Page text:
Sometimes it just feels good to make something out of the stuff The Girl and I have laying around in the garage. It is usually inexpensive, and let’s face it: using power tools is a good way to relieve stress. There’s just a very satisfying feeling when you pull down on the mitre saw and the blade eats through the 2×4, and at the end of the day, you’ve made something…even if it’s just a pile of cut up 2x4s.
But, in an effort to be more productive than just turning one large piece of wood into several smaller pieces of wood, I’m going to take some otherwise useless leftover flooring and turn it into a rustic picture frame.
AAAAAAAAAAND…..the inevitable “The Boy takes time to mathify and be boring and plan a whole bunch instead of just cutting and gluing” portion of the episode. Skip ahead if you’re not interested in the mathitude and just want to see whether or not I end up with as many fingers as I start with after using all sorts of spinning blades.
First things first: figure out what size photo you want to frame. In this case I’m framing a photo that is 24 inches wide and 16 inches tall. If you decide to tackle this kind of project, I would recommend starting much smaller just to get used to the process. The width of the frame will be 2 inches on all sides, so the total width is now 28 inches (24 for the picture, 2 for each side) and the total height is 20 inches (16 + (2 x 2)). The only other thing we need to take into consideration is the width of the inner lip. This is what holds the picture inside the frame. When we’re done, there will be a 1/4 inch lip all around the inner edge of the frame, which means we need to subtract 1/2 inch from our width and height totals. This gives us a frame width of 27 1/2 inches, and a height of 19 1/2 inches.
And now back to our regularly scheduled not-boring portion of the post!
Here are the stacks of leftover wood from the (ongoing) flooring project that had holes or knots in them, which made them unusable for flooring:
This wood has what The Girl and I like to call “character.” Character is not good for flooring, but it IS good for frames! The first step is to pick out four pieces, long enough to make up the sides of the frame. I cut them to length on the mitre saw, leaving me with two pieces of 27 1/2 inches, and two pieces of 19 1/2 inches. So far, so good.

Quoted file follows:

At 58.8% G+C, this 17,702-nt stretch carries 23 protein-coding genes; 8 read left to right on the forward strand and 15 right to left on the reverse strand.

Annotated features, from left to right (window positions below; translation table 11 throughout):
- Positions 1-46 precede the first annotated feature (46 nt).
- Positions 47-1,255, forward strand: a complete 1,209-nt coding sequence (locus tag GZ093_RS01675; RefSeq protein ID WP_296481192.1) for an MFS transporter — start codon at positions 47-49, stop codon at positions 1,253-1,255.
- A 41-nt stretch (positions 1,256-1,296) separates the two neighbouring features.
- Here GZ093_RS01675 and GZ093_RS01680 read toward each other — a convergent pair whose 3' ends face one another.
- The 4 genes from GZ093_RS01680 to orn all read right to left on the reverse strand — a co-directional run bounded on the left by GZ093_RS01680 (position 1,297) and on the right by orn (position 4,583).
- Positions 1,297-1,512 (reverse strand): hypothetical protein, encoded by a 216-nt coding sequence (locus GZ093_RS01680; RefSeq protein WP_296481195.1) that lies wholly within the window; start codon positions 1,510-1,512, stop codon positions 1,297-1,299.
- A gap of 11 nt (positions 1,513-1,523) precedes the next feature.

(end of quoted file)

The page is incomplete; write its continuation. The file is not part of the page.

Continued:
The flooring I used had a tongue on one side, and a groove on the other. I believe that this type of flooring is called tongue and groove flooring. Clever, no? Unfortunately, I didn’t need either the tongue, or the groove, so they had to go.
Now, for the dangerous stuff: the table saw. We wanted 2 inch widths for our frame, so I set the rail at 2 inches. Then I ran each piece along the rail with the groove against the rail, essentially cutting off the tongue.
After ripping each of the four pieces to 2 inch width, we needed to make the 1/4 lip on the inner edge. For this, I set the rail at 1/4 inch and set the depth of the blade so that it just cuts above the bottom of each groove. Then I ran each piece across the blade, groove side against the rail.
REMEMBER: the blade is below the board, so you can’t cut your fingers so long as they are ON the board, but be sure you are not pushing at the end of the board or you WILL cut your fingers (off).
Result: four nice, smooth, pieces of wood with a 1/4 inch lip cut into them. SWEET. Time to cut some 45 degree angles on the edge of each. The side with the lip is the short edge, and the smooth side is the outside edge. Back to the mitre saw.
Now that the dangerous stuff is over, it’s time for putting it all together. I’ve used a biscuit joiner in the past, but I was out of the small biscuits and decided to use a dowel jig instead. After using the dowels this time, I will be using them again in the future…much easier. Drill a hole in each side of all four boards and then use a dowel and wood glue to put all the sides together. Set it and forget it. (for a few hours, then remember it)
Time to pretty it up. In a very tough and rugged fashion, obviously. I sanded the front of the frame with 60 grit. Then I used a wet cloth (sock) to dampen the freshly sanded edge. This makes the wood swell slightly, and the fibers of the wood will stand up. Once it’s dry again, I hit it with 100 grit to make it extra smooth. BOOM!
Finally, a coat of stain, and polyurethane to protect the wood and the stain. Makes for a very rustic picture frame. I didn’t show it here, but you can pick up hardware for hanging the frame and securing the back of the photo at your local hardware shop. You’re on your on for picking out a photo for the frame!